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  #41  
Old 10-16-2009, 01:18 PM
Quote:
Originally Posted by Reigh Kaufman View Post
I thought, and still think, that it is a film about Christianity's persecution of women.

Gainsbourg, if you notice, cannot cross the bridge because there is water running beneath it - the mark of a witch, according to some - in order to enter Eden. Having been responsible for mankind being exiled from Eden, women are persecuted by men, leading to the witch-hunts popularised in the16th Cetury. These so-called witches were actually pagans, with a strong connection to nature and natural order. She is afraid of nature, perhaps because she realises that to resume her paganistic ways would result in her persecution. Once she accepts nature is not Satan's Church, she is seen happily dancing in the water, and at peace.

It is only when she is criticized for being happy in Eden, losing her grief, that she returns to her catastrophic state of mind and the return of the crippling anxiety that leads to her death.

I'll add more shortly. Back soon.
This is actually very closely in-line with what my thoughts were as I experienced the film this morning and I do find it interesting that I'm not the only one who had a similar interpretation.


Oh, and the whole controversy with this film doesn't make a lick of sense to me. It's nowhere near as graphic as I was lead to believe, but thankfully it didn't need to be.
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  #42  
Old 10-20-2009, 05:03 AM
I'm surprised that none of you have question the reality of the events taking place in the prologue. Does anything look out of place. Later in the film, listen to the dialogue regarding Her knowledge of the son, and His knowledge of the son. The child died, yes, but not necessarily as its shown in the prologue. If its a distortion of reality, who's distorted perception are we looking at. That is a key scene. Watch it again.


Quote:
Originally Posted by BadCoverVersion View Post

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I’m not entirely sure what “The Three Beggars” are meant to represent
Its the name of a poem by William Butler Yeats.

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I think the talking fox is there as an indication that She is now truly in the grip of madness, “Chaos Reigns”
He sees a talking Fox. Is the dead Fox really reanimated and talking, or is it all in his head?

Quote:
Originally Posted by Shinigami View Post
The movie was definitely focused on the female. "She" was always the force and cause of the movie. "He" was just reactionary.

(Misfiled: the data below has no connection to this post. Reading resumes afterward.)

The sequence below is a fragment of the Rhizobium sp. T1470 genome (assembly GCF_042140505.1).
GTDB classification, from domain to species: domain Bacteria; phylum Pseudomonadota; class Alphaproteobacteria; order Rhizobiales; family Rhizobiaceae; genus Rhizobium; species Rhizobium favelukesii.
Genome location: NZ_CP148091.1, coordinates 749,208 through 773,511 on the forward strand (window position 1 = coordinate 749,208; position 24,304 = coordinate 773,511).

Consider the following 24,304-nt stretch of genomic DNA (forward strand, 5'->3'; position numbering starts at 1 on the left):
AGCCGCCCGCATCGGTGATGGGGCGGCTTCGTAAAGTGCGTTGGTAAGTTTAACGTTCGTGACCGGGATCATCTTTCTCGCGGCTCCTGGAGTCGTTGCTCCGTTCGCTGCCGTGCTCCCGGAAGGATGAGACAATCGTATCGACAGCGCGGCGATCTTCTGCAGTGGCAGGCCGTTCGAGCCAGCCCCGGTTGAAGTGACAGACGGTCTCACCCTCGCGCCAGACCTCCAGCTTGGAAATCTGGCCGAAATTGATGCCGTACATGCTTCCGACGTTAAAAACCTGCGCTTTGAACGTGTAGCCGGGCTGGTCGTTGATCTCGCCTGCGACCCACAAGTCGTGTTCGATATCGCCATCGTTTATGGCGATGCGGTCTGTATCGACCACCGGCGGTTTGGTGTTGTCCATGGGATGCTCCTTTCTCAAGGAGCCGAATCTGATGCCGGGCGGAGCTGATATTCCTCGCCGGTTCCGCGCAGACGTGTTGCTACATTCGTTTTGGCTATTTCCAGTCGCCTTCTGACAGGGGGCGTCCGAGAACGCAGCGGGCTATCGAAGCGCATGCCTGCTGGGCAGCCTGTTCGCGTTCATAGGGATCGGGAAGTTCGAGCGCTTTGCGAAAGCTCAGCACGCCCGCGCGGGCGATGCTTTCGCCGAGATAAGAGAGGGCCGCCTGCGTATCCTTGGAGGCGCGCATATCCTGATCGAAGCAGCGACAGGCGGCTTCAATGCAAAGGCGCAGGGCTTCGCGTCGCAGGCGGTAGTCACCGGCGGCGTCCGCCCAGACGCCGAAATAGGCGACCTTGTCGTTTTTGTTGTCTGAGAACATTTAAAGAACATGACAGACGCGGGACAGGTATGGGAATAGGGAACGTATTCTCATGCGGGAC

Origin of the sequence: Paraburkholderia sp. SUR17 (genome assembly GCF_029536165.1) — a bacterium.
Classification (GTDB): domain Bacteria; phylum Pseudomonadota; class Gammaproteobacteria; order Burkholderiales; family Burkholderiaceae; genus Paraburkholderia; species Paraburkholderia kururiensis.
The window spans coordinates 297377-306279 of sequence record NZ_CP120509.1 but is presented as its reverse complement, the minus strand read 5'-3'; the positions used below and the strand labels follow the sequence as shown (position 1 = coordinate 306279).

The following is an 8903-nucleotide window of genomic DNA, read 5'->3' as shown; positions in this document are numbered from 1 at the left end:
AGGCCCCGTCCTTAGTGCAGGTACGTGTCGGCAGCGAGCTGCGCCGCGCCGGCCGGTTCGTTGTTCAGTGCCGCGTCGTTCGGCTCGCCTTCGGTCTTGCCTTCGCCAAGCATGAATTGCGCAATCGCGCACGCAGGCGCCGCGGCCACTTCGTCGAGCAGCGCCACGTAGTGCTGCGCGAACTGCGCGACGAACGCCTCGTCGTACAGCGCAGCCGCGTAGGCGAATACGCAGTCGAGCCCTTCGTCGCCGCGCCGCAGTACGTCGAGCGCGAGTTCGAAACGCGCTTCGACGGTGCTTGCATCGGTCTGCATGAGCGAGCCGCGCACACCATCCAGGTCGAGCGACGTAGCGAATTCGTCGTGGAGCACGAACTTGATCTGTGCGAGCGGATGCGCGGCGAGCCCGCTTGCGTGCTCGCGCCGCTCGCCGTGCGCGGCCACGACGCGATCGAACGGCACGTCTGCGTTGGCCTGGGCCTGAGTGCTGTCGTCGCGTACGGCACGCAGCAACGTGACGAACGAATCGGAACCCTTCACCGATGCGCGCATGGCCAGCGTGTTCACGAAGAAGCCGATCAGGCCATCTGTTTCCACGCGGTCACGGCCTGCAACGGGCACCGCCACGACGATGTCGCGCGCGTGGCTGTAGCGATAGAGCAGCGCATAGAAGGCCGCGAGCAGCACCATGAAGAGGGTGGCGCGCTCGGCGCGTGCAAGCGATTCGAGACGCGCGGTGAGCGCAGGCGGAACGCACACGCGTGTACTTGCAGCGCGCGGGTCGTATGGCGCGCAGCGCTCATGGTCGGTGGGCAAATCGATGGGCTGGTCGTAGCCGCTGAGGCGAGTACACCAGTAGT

That's not true.

There's an important scene involving Her forcing the son to wear the shoes the wrong way. Who's imagintion are we looking at? how reliable is the information we're seeing?
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  #43  
Old 10-20-2009, 07:58 AM
Quote:
Originally Posted by someguy View Post
If it's true that nature is Satan's church, then is it possible that she was possessed by nature?
That's what i thought...nature being the Antichrist.
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  #44  
Old 10-24-2009, 04:35 AM
I loved it! I also really enjoy most of the analysis I've read on this forum. I agree with most of it, but Von Triers always has an intricate way of posing questions.

This could be a possession, a battle of mankind v. nature, man v. woman, etc...

For instance, just Nic's autopsy showing his malformed feet bones. Was it the shoes on the wrong feet? We see this in photos on more than one occasion. Did She do this on purpose to stop his night walking? Maybe his growth process in general out of fear? Did it really effect his balance on the windowsill? It WAS snow covered, and he was, what, 16 months? If she knew he was walking at night like she said, did she want to hinder that? Did she want him dead? (Probably not on the last one...)

Also, wasn't there a little jealousy on our happy couple? I mean, He got over his grief, She could not. He turns into her personal therapist instead of her lover. Why? Is he not nearly as cured as he seems to be? Does he grieve the sex they had while the kid was falling?

Here's what really confuses me though: The wrench she hid under the cabin. She knew where it was, but when she went back to find it, she forgot. She even searched the toolbox for it, but couldn't remember where it really was. That might point to a possession or just the power of depression and grief itself. Yet, later, He breaks through the floor right over it to use for removing the millstone. Did I miss something there?